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Lethbridge Herald Newspaper Archives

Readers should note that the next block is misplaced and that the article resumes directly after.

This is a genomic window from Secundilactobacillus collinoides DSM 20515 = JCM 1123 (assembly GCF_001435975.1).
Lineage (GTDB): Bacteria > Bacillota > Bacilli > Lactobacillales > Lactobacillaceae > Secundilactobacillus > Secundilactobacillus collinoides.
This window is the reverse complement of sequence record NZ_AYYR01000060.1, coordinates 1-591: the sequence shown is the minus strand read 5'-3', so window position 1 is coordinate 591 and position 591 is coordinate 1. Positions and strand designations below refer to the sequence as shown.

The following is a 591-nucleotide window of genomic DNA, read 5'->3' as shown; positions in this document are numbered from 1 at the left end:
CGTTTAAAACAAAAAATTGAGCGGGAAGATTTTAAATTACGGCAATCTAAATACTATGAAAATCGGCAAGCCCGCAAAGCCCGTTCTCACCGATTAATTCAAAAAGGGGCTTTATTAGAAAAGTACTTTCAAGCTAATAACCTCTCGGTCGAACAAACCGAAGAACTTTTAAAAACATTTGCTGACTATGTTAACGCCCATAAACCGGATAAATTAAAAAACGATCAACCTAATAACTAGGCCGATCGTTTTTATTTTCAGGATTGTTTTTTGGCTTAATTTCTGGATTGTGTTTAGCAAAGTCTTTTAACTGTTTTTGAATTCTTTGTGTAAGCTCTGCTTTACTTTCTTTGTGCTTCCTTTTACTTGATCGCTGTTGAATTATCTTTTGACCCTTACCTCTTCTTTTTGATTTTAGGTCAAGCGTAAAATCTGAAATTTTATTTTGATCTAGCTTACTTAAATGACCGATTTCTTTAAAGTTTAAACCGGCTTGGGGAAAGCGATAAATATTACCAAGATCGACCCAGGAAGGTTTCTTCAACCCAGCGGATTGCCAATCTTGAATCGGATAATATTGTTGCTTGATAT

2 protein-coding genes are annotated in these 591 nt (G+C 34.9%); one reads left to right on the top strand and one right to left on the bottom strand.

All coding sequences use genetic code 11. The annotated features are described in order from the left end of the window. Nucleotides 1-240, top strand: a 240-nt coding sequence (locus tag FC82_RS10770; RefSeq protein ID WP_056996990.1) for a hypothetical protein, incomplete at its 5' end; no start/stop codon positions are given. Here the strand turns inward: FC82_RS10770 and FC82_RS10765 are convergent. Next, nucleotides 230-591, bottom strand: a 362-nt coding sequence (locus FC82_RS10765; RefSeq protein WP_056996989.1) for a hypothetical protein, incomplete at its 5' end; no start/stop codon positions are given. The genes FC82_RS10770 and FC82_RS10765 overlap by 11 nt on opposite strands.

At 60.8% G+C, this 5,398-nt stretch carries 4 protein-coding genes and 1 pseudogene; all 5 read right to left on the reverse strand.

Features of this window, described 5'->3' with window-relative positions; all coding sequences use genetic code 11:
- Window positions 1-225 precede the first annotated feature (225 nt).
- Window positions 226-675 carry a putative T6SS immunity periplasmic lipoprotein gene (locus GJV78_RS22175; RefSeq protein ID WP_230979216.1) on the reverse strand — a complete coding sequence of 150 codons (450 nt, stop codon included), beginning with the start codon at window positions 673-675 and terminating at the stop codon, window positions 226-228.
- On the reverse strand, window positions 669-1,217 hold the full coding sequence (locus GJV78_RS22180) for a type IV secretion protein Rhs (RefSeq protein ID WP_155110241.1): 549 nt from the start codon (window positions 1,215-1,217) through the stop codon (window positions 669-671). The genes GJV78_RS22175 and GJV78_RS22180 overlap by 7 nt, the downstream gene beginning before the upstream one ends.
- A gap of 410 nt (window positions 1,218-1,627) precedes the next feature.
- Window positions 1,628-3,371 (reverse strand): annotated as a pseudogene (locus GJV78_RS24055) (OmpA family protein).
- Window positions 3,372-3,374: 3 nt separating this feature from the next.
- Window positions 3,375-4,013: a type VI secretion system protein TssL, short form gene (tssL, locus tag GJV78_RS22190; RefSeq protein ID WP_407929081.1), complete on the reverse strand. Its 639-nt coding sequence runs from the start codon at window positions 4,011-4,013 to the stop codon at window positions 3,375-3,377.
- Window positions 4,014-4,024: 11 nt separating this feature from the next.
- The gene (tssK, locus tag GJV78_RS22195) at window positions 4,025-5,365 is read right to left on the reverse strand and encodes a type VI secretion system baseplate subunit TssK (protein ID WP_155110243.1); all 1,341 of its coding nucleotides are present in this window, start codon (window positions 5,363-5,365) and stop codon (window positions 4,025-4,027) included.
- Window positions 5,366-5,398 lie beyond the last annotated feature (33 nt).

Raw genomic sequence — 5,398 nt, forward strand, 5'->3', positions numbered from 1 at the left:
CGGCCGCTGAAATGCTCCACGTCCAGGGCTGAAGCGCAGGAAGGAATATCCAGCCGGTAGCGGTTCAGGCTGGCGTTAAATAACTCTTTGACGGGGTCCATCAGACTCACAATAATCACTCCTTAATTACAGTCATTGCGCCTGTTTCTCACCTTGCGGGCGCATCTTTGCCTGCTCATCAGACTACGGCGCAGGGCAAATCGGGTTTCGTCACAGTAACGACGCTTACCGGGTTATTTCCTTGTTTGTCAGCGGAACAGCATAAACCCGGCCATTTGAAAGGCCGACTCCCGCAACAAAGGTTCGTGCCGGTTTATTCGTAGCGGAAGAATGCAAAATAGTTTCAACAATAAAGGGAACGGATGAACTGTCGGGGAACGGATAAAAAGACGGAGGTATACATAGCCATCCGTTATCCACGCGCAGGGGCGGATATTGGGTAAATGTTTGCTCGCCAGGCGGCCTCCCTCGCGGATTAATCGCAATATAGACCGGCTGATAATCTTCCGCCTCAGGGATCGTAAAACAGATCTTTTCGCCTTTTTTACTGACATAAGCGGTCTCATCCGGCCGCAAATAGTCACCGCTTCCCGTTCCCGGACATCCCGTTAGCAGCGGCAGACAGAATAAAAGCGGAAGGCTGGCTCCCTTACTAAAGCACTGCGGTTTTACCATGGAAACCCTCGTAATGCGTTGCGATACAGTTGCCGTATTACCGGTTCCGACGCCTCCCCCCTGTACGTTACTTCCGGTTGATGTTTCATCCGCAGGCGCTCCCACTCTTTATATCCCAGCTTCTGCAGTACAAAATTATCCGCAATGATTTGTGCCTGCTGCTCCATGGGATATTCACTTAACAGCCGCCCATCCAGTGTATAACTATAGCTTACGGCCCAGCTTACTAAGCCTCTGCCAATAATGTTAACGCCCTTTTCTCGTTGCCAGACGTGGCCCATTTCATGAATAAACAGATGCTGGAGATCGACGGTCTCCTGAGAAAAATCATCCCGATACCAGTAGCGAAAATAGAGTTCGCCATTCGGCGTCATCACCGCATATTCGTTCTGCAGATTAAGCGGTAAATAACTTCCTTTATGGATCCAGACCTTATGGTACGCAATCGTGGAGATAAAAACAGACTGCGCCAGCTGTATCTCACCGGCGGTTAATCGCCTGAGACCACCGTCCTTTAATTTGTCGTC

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Lethbridge Herald, The (Newspaper) - September 7, 1974, Lethbridge, Alberta Saturday, September 7, 1974 THE LETHBRIDGE HERALD 15 Drugrunners replace rumrunners in Nova Scotia waters New breed of smugglers spreads fear HALIFAX (CP) Tales abound of the crafty rumrun- ners and smugglers who used the quiet bays and coves of Nova Scotia's south shore to land their illicit cargoes in the 1920s and 1930s. Many Nova Scotians talk of the deeds of those prohibition- era men almost as they might recount the daring and roman- tic exploits of an adventurous older brother. But today there is growing concern along the shore that the haunts of the old-time rumrunners are being used by a new and dangerous drugrunner. There has been one violent incident involving a fisheries officer who became suspicious of bags being un- loaded from a yacht onto a launch which came ashore. He was looking for illegal lobsters but there may have been illegal drugs in the bags. He attempted to check the bags as they were loaded onto a truck but was hit over the head with a rock. He says his wife now fears something more serious may happen to him. For that reason, he asked his name not be used. Fear is becoming a factor for many residents long used to seeing yachts sail by on their way to ports along the eastern seaboard of the United States and throughout the Atlantic Coast of Canada. from residents of the so-called south shore, which stretches from Halifax for more than 200 miles to Yarmouth, tell of mysterious ocean-going yachts, ghosting Price control system wouldn't have worked QUALITY DENTURE CLINIC EDDY DIETRICH CwtHM Pmttl Mechanic 303-Sth Street So. Metcalf Building PHONE 328-7684 Souvenir Master WO Dan Segin of the Edmonton-based Canadian Airborne Regiment is hanging on to the helmet that saved his life in Cyprus. He was struck on the head by a 60-mm shell, while serving with the UN peace-keeping team and is back in Edmonton re- covering from a concussion and facial cuts. ENGINEERING AIDES Positions have become available in our Calgary Joint Interest and Engineering Operations for graduates of the S-A.I.T. or N.A.i.T. Petroleum Technology Course or a similar program. Experience in some facet of the oil industry would be a definite asset, however all candidates will be considered. The successful applicants will be required to make occasional field trips to our various production areas Please forward your complete resume to the Employee. Relations Department of: ATLANTIC RICHFIELD CANADA LTD. 727 7th Avenue S.W. Calgary, Alberta, T2P OZ6. U.S. traffic deaths cut CHICAGO (Reuter) The National Safety Council said yesterday traffic deaths in the United States have been cut by an average of one thousand a month this year partly because of reduced driving speeds and less travel. The council, a nonprofit public ser- vice organization, said people were killed on the roads in the first seven months of this year compared with 31.940 for the same period of last year. OTTAWA (CP) Canada would have been unable to prevent food prices from ris- ing by using price controls similar to those implemented during the last four years by the United States, the food prices review board has concluded. In a report released Friday, the board said that from early 1970 to early 1974 "food prices rose by 38 per cent in both Canada and the U.S." "In spite of controls, food prices in the U.S. increased as rapidly as they did in Canada over the period as a whole. "It would appear reasonable to conclude that Canada could not have arrested the rise in food prices by the imposition of a price control system in the food sector similar to that in the U.S." At a news conference, board chairman Beryl Plumptre said the price control system tried by the United States did not work because agricultural products are closely tied to international markets. International supply and de- mand continued to influence U.S. farm prices because the price controls did not apply to prices received by farmers. The controls were placed on food prices once they had been sold by farmers. Although the general rise in food prices in both Canada and the United States was the same during the four-year period, the board said that the U.S. controls program dis- torted prices in both countries. "It is apparent that Cana- dian food prices were affected by the supply and price distor- tions that occurred in U.S. agricultural product markets and these may well have been more stable in the absence of the U.S. control system." The board said "the food- price picture may have been even worse in the absence of the U.S. control program but this proposition is difficult to confirm." in on moonless nights and un- loading cargo suspected to be drugs. There also is talk of a con- nection between the drug- runners and organized crime. Local sailors say the ex- cellent marine charts of the area would make it easy for even an amateur navigator to enter any of the isolated bays without fear of grounding. COASTLINE LONG Even with sophisticated equipment Canada's police forces are over-extended. Also, in the wide expanse of ocean, a new twist has been A United States congressional committee was told recently there have been at least four incidents of yachts being stolen or hijack- ed to haul drugs. And at least 31 more yachts are missing, some of which may have fallen into the hands of drug- runners, the committee was told. There were 202 persons aboard those yachts, all of them still missing and possibly murdered. U.S. police know there is a similarity in the cases of many of the missing yachts. Several of them took on strange crew members before they disappeared, often somebody who showed up just before the yacht put to sea and talked its crew into taking on an extra hand or super-cargo. The smuggling switch to yachts possibly was caused by tightened airport security checks and virtual sealing of the Mexican-American border against drugs. There have been two big drug seizures in Atlantic Canada, both this year. One was made at Tors Cove, near the extreme eastern tip of Newfoundland. The second was at Beech Hill. N.S., near the popular and wealthy resort community of Chester, 45 miles southwest of Halifax. Three persons have been charged in the Tors Cove seiz- ure of two tons of marijuana. Five has been charged in the Beech Hill pounds of hashish. In each case, the charges included possession of narcotics for the purpose of trafficking. Trudeau may speak at UN OTTAWA (CP) Prime Minister Trudeau is expected to make his first speech before the United Nations later this month. Finance, Minister John Turner said Friday a UN trip is Sept. 26. The prime minister's press secretary, Pierre O'Neil. said the trip is under consideration but he could not confirm that a final decision had been made. The UN General Assembly reconvenes Sept. 17 and senior members of governments speak at each fall's opening session. Mitchell Sharp, then external affairs minister and now privy council president, spoke at the opening session last year. Mr. Trudeau has said since the Liberal government was re- elected July 8 that he would be devoting more time to foreign af- fairs and he has scheduled trips to Paris and Brussels Oct. 21-25. He is to visit other capitals at a later date but the itinerary has not been announced. Mr. Turner is to visit Washington Monday and between Sept. 17-23 he is to go to London, Bonn and Paris. AUTOMOTIVE PARTS WHOLESALE Requires APPRENTICES to learn parts trade! not nee- Experience essary. Retired persons wishing to supplement income. Apply to BAALIM WHOLESALE Alt. MR. GEORGE NONOMUM Phone 327-8587 LITTLE JOHN Is Now Appointing Dealers In Your Area For Little John The Amazing Propane or Natural Gas Fired Portable Toilet Electricity Chemicals Plumbing Water Odour Holding Tank Freeze-ups Safe, sanitary, comfortable, and dependable. Perfect for cabins, travel trailers, campers, boats, recreational areas, golf courses, construction sites and farms, etc. Little John enjoys unlimited en- dorsements and certifications by C-GA Little John is a proven big money maker with an unlimited sales and rental market. No franchise fee. Inventory investment as low as S2.000.00 depending on area aesired. Reply to: Little John Master Craft Industries Ltd. 16935-110 Avenue Edmonton, Alberta or Phone (403) 484-0891 rewarding blue apprenticeship programs.... a chance to earn more money be proud of your skills and achieve professional status in the trades! Apprenticeship is training on-the-job supported by training in a trades school. It's a Provincial-Federal program and is operated in co-operation with Alberta employers. "Rewarding blue" apprenticeship programs provide the opportunity for persons in the "blue collar" field to achieve professional status as Journeymen. Qualified people are in demand throughout the province. The pay is above average and opportunity for advancement is excellent. Alberta's Apprenticeship Training Program could be your lickel to a successful career. For facts on the program, clip and mail the "Hue collar" coupon. TO: Apprenticeship Registry 6th Roor IBM Building 10808 99 Avenue Edmonton, Alberta Or contact the Wowing office erf the Apprenticeship and Tradesmen's Qualification Branch: Lelhbndgc Administration Building, 91 h Street 3rd Ave. N. 328 MANPOWER AND LABOUR Apprenticeship Branch ;